Nasr also provides helpful insights into the attitudes of the men in the boxers’ lives. Their coach is a very likeable, middle-aged man. Sharifi formed the girls’ boxing team in 2007 with “a few brothers.” He himself was a victim of Afghan’s tragic, war-torn history. The 1980s Soviet occupation, he explains, put an end to his Olympic ambitions. Sharifi and his colleagues consistently demonstrate support and affection for their charges. He says he wants champions. There persists in the West an Islamophobic, racist belief–even among self-proclaimed progressive people–that all Muslim men in all Muslim lands dominate, control and persecute their daughters. The forward-thinking likes of men such as Sharifi constitute a formidable response to such bigotry. He is not alone. Shahla explains that it is her father who supports her the most in her family. “He thinks that a girl can be someone in the future,” she says. Sadaf and Shabnam Rahimi’s father is also encouraging while their progressive mother wants them to continue both their education and sporting career.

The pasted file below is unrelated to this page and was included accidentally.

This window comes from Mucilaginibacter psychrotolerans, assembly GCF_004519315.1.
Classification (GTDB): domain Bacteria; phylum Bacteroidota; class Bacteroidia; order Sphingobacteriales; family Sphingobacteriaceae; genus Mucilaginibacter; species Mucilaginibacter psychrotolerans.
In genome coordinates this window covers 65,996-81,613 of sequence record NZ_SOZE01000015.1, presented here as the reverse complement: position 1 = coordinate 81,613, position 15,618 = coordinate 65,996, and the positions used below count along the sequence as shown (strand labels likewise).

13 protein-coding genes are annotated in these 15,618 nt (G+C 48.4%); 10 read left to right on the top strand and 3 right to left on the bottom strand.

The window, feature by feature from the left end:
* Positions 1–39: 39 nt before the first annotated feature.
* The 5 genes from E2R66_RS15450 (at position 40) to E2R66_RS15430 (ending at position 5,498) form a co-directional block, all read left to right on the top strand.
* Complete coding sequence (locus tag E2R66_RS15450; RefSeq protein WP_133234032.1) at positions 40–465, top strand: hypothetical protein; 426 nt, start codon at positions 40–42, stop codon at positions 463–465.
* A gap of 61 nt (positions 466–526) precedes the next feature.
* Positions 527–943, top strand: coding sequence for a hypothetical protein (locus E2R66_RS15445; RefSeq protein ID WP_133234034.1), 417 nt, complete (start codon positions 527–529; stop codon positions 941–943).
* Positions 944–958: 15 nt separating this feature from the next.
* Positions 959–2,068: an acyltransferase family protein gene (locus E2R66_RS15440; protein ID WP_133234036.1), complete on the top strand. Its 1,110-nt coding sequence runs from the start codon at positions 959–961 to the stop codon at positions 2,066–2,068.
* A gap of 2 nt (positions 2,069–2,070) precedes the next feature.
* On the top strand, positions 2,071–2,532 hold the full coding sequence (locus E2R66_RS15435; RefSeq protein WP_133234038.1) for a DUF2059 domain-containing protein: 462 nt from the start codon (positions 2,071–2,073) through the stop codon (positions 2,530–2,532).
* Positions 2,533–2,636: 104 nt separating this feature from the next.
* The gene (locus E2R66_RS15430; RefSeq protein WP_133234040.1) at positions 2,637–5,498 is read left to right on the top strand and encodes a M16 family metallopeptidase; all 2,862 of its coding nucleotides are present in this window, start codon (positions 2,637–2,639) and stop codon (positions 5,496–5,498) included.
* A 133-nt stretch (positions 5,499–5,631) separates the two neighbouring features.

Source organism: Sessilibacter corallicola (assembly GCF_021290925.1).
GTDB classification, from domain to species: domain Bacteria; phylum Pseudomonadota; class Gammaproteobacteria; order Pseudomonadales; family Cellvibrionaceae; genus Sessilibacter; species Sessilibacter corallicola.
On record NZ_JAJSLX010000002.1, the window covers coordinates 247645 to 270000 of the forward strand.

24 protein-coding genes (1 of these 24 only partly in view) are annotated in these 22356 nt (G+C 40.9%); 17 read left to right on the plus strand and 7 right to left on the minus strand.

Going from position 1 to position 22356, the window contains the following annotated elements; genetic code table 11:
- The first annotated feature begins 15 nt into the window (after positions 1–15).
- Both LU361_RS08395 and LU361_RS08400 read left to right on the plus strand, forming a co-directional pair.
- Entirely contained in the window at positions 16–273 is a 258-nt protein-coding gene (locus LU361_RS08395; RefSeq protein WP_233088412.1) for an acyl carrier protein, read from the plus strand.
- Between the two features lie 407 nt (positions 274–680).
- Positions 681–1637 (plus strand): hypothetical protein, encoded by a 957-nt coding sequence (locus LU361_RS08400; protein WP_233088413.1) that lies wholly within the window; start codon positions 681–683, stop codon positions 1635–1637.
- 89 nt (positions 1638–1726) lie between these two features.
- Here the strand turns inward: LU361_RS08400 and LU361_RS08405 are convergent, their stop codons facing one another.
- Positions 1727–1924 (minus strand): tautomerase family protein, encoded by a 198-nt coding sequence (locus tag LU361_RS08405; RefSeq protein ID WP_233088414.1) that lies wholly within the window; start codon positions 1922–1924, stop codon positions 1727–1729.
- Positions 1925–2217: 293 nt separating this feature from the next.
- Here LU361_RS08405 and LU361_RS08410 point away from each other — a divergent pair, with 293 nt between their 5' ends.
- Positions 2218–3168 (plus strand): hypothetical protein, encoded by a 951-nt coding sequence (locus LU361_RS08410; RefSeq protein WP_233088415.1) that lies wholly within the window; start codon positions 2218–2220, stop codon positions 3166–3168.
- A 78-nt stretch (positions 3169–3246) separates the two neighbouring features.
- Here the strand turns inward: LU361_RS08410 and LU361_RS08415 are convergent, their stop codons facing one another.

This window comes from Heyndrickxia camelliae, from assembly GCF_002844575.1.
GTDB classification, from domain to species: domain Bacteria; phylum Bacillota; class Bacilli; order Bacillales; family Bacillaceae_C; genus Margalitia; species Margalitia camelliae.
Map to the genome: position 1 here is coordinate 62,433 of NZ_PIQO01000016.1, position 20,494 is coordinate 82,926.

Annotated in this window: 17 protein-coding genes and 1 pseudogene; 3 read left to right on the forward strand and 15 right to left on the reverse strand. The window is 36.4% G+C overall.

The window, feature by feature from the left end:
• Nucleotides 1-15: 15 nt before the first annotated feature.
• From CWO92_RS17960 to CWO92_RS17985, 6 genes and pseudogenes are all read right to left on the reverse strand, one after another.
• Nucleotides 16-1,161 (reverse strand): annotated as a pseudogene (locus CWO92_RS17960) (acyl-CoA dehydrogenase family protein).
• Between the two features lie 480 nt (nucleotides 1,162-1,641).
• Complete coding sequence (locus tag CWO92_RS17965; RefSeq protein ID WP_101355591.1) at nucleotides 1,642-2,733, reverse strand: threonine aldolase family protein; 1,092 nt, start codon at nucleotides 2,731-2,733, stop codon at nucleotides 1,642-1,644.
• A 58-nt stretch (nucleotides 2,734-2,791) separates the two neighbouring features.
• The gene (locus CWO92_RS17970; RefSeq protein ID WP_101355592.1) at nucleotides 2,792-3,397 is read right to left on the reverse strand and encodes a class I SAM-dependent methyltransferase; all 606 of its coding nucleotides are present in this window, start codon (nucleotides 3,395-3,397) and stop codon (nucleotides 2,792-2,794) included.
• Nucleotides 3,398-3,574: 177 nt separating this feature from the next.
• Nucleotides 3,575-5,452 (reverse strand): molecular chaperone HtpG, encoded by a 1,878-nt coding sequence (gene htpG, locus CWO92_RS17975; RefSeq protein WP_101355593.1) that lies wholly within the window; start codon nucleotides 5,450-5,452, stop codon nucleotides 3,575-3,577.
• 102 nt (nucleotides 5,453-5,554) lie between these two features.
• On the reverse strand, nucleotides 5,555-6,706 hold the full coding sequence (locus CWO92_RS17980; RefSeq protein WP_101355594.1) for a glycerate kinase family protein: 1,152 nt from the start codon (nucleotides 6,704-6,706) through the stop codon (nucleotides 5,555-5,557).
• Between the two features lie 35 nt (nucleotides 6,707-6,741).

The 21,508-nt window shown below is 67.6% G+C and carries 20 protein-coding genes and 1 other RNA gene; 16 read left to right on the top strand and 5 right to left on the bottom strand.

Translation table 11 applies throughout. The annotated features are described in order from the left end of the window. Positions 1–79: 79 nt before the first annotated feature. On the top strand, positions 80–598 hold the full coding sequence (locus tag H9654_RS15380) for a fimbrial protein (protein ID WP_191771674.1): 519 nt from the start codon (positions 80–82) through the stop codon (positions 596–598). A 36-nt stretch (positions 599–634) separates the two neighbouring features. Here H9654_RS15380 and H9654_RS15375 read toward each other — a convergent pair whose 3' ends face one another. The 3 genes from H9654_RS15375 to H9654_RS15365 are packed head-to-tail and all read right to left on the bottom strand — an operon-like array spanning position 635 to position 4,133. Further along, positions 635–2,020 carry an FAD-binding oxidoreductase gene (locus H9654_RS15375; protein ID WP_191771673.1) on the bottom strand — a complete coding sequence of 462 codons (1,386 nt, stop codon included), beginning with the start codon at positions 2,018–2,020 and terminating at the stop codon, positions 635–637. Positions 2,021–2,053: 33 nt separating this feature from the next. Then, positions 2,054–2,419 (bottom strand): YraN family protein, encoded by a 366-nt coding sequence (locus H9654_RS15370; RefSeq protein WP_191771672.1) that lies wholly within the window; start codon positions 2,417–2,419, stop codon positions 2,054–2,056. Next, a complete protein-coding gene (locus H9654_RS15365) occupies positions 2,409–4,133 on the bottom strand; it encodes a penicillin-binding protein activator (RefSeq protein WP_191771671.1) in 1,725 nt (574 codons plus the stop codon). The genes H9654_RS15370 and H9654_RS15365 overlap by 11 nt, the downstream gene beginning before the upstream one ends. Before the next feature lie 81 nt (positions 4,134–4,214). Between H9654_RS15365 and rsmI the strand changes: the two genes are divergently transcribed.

|Image from The Boxing Girls of Kabul|